I decided to keep a log of every book I read last year – in the end this wasn’t at all necessary because I only read eight and could have remembered them anyway. And if I were an octopus I could have read them at the same time too (just occured to me).
Eight is rather pitiful isn’t it? I mean it’s not even one a month. But for posterity and something to write about….
C. J. Tudor – The Other People & The Burning Girls
I like C. J. Tudor. I first read The Chalk Man (reviewed here) during lockdown – the first lockdown, the PROPER LOCKDOWN – and enjoyed it immensely. Subsequently I have continued to read her books at any given opportunity – i.e. if I see one in the Asda supermarket book chart or have one kindly donated by a friend (one of each in this instance).
If you enjoy thrillers, thrown with a bit of supernatural, genuine mystery and occasionally some very violent gore then I say go for it – because the three books of hers I’ve read so far have all of these elements. What I’d call ‘easy reads’ perhaps, but certainly with more edge and intrigue than average. Tudor has been likened to Stephen King and whilst the comparison is fair, her books are undeniably easier to get into.
Fans of strong female characters will like her spunky leading ladies and there’s always cool, fairly obscure movie and music references. Many 80s films consistently namedropped and there’s a cool dad in The Chalk Man who wears a Grateful Dead t-shirt.
Between these two, The Burning Girls was my favourite but I can honestly say I enjoyed them equally and generally highly recommend her books.
Us – David Nicholls
David Nicholls wrote one of my all time favourite books EVER – Starter for Ten. I really, really love that book. Mainly because of my lifelong addiction to University Challenge (“yay I got two questions right this episode”) but also more mainly because it’s so unbelievably funny. Nicholls’ books are usually funny and touching (i.e. sad) in relatively equal measure but Starter for Ten was particularly leaning on the humorous side and I just adore the inner thoughts and turmoil of poor old Brian Jackson.
I’ve never read a Nicholls’ novel since that’s enchanted me quite as much, but Us would probably take second-place – mainly due to the similar, self-deprecating tone of hapless protagonist Douglas who actually could have been Brian all grown up and still continually missing the mark on life. I enjoyed Us and laughed a fair few times, but it did lack any re-readability for me personally. Still definitely a fun, sweet, funny little read though – ideal to take on holiday.
Minette Walters – Chickenfeed, A Dreadful Murder & Acid Row
Three Minette Walters books.
So Chickenfeed and A Dreadful Murder are both ‘quick reads’ and were a pleasure to devour in one or two sittings. Both stories relate to real-life murder cases which Walters basically ‘novelized’ (think In Cold Blood by Truman Capote) to make more entertaining to the reader.
I read A Dreadful Murder first and enjoyed it, then Chickenfeed straight after and enjoyed it even more – the stronger of the two and I’d defy anyone to read it and not get caught up immediately with the love affair of Norman and Elsie – the latter of which was later found murdered…..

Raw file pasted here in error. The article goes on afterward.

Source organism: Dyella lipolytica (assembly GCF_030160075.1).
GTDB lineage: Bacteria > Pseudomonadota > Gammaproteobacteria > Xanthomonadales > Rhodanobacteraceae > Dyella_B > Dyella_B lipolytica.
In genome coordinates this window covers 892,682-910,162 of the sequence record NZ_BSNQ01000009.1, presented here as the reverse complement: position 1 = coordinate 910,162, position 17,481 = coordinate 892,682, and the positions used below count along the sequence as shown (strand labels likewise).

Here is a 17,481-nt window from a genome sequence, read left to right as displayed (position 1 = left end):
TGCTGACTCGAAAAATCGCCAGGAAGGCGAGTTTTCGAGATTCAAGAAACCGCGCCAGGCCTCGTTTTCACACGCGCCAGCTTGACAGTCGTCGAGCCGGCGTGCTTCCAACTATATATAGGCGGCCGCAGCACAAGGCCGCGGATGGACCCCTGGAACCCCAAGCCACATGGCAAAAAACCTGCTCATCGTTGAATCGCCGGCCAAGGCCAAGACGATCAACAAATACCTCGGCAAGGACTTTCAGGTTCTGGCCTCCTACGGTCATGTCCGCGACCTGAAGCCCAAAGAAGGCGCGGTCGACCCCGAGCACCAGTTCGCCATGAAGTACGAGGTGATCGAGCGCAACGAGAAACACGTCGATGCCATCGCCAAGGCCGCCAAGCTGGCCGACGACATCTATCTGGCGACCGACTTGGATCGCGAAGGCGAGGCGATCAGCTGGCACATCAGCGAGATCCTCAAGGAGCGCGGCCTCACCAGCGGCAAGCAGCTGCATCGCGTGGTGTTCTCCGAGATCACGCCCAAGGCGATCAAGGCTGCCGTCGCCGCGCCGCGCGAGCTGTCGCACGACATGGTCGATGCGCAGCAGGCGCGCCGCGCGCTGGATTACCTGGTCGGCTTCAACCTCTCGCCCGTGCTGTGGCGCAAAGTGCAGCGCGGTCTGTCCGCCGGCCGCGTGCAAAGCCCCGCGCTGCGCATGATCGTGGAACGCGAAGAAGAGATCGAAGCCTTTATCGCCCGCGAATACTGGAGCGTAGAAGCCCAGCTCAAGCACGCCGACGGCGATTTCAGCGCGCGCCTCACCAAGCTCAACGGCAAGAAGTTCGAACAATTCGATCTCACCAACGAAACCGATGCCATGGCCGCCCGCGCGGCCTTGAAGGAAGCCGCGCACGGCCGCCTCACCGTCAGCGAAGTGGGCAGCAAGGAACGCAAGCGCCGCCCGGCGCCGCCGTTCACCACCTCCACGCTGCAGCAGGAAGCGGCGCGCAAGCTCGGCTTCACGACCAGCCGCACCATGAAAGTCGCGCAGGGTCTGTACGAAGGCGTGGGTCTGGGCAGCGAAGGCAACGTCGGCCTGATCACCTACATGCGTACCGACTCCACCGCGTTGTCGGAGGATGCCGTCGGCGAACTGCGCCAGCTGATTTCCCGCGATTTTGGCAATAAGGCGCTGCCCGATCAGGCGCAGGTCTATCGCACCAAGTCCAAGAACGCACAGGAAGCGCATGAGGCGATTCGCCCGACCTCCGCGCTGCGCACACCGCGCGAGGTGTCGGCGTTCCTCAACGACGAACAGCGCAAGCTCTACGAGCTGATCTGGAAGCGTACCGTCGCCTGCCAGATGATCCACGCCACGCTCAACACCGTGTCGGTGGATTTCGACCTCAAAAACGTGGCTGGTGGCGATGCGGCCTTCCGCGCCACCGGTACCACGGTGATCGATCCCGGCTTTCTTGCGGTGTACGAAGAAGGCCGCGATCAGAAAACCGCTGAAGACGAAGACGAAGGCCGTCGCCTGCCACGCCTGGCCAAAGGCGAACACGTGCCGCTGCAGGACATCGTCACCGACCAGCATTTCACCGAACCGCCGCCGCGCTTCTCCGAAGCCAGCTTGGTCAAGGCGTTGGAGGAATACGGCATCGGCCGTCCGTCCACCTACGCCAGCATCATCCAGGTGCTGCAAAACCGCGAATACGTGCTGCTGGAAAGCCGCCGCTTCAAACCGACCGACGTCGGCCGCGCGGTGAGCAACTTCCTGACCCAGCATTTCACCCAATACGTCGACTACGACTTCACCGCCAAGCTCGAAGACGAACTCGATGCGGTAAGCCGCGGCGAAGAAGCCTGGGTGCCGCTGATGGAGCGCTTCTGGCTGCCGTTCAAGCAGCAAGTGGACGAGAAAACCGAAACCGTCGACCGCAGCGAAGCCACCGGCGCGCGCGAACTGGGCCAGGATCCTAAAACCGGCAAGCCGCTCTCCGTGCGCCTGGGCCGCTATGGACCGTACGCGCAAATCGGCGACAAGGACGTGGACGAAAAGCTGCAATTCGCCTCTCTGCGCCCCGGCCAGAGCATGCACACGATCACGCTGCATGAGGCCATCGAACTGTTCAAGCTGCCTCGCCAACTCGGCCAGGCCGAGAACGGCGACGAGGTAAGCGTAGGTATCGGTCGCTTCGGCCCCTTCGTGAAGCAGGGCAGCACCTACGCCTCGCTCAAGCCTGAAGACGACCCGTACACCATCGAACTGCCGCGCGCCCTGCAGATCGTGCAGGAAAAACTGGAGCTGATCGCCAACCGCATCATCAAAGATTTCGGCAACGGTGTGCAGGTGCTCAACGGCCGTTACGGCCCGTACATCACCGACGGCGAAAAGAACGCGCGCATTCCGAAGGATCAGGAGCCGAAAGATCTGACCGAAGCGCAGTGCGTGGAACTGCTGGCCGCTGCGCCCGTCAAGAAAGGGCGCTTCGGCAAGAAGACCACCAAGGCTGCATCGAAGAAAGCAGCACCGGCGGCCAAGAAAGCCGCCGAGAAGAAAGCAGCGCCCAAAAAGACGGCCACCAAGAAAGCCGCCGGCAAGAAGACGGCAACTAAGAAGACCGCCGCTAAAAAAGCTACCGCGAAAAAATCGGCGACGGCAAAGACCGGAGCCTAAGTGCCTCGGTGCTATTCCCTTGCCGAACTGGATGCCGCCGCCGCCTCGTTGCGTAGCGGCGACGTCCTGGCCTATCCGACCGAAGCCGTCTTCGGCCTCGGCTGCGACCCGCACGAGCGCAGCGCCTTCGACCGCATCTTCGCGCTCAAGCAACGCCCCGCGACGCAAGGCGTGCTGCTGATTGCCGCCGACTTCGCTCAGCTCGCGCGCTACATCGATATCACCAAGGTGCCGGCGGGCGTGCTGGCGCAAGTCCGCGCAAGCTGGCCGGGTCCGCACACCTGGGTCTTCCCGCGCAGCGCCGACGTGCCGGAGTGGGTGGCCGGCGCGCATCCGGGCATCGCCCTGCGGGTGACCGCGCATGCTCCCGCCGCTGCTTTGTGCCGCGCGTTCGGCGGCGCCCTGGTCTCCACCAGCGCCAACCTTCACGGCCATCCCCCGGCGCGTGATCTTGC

Acid Row is a full blown novel and was a highly addictive read. I could barely put it down, with its story following events over just a few days, when a vigilante crowd start getting out of hand following protests of a supposed paedophile being rehomed in the eponymous ‘Acid Row’ – a place filled with chavs, social workers, drugs and crime (think Shameless as a book but with far less laughs).
With police reports and detective interviews included in the chapters, this was not an easy read – but certainly a thrilling one. I’d highly recommend, but make sure you have a strong stomach. You will need it especially during the most shocking of chapters. And if that doesn’t entice you then I don’t know what will. If I read that sentence for the first time (literally impossible I know) I know I’d really want to read that book.
The Dinner Guest by B P Walter
THE DINNER GUEST. Definitely a favourite despite being another supermarket book chart ‘easy read’. Not that I’m slating those kind of books but you know what I mean. Reading the latest Lee Child probably won’t stir up the emotions or invoke the ideas you’d associate with Steinbeck or Orwell maybe. But considering how much less I read nowadays, I’m going for pleasure over kudos.
As you can probably tell I do like a crime novel (as most on this list are) and this Whodunit murder mystery set in a posh area of London sounded like a decent read. Happily it was even better than I anticipated and I devoured it. I think basically it came down to the simple fact that the author is really, really good.
The characters, the mystery and the twists (which just kept on comin’) were all executed exceptionally well and the best bit was I couldn’t even work out the ending before the ending. The Dinner Guest was really good, really fun and really satisfying. Highly recommend.
The Back Road by Rachel Abbott
Though I haven’t written this in exact order, The Back Road was indeed the last book I read last year and I finished it just after Christmas – no mean feat considering there was barely one day over the whole of December that I didn’t drink alcohol.
The Back Road started particularly terrifically (too many syllables?) with a completely unnerving opening chapter. Yet another murder mystery, this book was pretty good too but it dragged a tiny bit in places and the big reveal ending wasn’t as good as The Dinner Guest.
Still very fun to read and with some clever twists and turns along the way.
P.S You’ll be reassured to know that I am starting 2022 with something a little lighter – I’m currently reading Richard Osman’s The Thursday Murder Club. So…….technically a murder mystery, but far fluffier and very, very funny.